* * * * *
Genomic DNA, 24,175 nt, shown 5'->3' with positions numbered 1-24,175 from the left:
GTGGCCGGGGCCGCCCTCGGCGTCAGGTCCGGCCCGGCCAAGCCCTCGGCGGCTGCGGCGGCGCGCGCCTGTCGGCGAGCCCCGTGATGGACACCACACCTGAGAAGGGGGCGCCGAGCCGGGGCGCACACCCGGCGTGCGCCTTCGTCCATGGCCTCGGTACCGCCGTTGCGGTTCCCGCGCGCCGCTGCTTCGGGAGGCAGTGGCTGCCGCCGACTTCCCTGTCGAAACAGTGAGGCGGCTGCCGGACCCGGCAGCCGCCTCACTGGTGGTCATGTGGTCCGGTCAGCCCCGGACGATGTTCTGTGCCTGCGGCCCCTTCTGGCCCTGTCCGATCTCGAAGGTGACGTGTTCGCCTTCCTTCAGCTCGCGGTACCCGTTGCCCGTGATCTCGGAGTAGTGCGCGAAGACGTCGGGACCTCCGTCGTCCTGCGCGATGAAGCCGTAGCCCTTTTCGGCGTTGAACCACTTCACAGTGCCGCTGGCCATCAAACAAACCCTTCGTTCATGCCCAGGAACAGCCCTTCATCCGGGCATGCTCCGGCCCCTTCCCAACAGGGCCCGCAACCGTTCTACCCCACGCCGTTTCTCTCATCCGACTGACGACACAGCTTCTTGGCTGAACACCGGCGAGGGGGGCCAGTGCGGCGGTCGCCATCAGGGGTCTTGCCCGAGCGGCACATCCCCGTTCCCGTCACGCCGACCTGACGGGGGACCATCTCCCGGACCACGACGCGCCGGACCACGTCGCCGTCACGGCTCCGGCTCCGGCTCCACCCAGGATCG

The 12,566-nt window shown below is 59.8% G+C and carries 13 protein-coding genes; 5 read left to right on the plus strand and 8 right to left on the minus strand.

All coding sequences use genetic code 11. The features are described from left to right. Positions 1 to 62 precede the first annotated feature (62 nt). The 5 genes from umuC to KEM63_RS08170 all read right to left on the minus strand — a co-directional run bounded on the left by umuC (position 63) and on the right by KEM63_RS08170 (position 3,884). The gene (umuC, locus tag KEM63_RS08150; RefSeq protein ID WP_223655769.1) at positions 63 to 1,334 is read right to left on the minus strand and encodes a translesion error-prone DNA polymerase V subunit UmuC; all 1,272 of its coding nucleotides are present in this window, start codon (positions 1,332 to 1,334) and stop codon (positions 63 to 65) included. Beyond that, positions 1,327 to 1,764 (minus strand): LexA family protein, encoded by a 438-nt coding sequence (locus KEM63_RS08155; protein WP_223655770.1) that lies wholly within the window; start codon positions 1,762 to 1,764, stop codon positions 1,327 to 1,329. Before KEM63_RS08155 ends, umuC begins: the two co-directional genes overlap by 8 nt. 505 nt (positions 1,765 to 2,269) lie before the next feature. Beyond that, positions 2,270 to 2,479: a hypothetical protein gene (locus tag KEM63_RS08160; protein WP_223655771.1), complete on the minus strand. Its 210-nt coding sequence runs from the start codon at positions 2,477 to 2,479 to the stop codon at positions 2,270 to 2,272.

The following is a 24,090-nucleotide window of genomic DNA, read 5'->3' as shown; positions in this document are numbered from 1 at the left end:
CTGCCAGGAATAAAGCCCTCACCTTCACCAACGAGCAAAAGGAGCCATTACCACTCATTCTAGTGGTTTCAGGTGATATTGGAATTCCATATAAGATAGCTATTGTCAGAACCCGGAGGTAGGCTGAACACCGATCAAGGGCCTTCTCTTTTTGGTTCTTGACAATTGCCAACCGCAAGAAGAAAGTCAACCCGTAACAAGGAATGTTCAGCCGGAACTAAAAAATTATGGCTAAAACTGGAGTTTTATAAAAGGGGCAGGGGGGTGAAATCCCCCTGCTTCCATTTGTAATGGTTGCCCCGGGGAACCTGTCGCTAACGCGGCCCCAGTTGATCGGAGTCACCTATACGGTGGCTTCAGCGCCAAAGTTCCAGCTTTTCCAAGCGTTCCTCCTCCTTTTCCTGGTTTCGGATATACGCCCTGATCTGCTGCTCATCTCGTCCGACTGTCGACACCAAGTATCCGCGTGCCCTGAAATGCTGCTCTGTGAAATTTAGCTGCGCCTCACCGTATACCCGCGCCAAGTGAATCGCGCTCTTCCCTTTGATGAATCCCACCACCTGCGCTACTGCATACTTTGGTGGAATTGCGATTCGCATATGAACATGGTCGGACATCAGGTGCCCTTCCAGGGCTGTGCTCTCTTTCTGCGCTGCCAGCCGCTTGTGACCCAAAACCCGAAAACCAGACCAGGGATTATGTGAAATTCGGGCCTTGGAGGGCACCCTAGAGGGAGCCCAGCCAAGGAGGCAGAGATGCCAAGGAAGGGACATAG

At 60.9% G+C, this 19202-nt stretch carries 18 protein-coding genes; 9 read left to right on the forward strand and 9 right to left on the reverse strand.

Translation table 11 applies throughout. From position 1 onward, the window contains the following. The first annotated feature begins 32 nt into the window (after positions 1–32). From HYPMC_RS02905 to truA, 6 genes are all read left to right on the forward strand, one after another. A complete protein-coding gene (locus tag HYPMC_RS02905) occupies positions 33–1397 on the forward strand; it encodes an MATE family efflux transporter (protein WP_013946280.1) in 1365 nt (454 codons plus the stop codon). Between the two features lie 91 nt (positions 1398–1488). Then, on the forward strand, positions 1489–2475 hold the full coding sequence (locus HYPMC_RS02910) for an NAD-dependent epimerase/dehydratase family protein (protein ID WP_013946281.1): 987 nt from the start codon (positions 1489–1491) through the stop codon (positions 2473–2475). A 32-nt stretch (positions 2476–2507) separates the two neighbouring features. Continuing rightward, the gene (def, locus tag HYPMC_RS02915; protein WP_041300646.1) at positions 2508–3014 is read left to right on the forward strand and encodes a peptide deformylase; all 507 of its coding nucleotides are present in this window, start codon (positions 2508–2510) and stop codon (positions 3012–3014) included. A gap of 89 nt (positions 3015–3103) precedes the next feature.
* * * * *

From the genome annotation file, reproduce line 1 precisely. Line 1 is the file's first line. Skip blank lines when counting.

Genomic DNA, 24,175 nt, shown 5'->3' with positions numbered 1-24,175 from the left: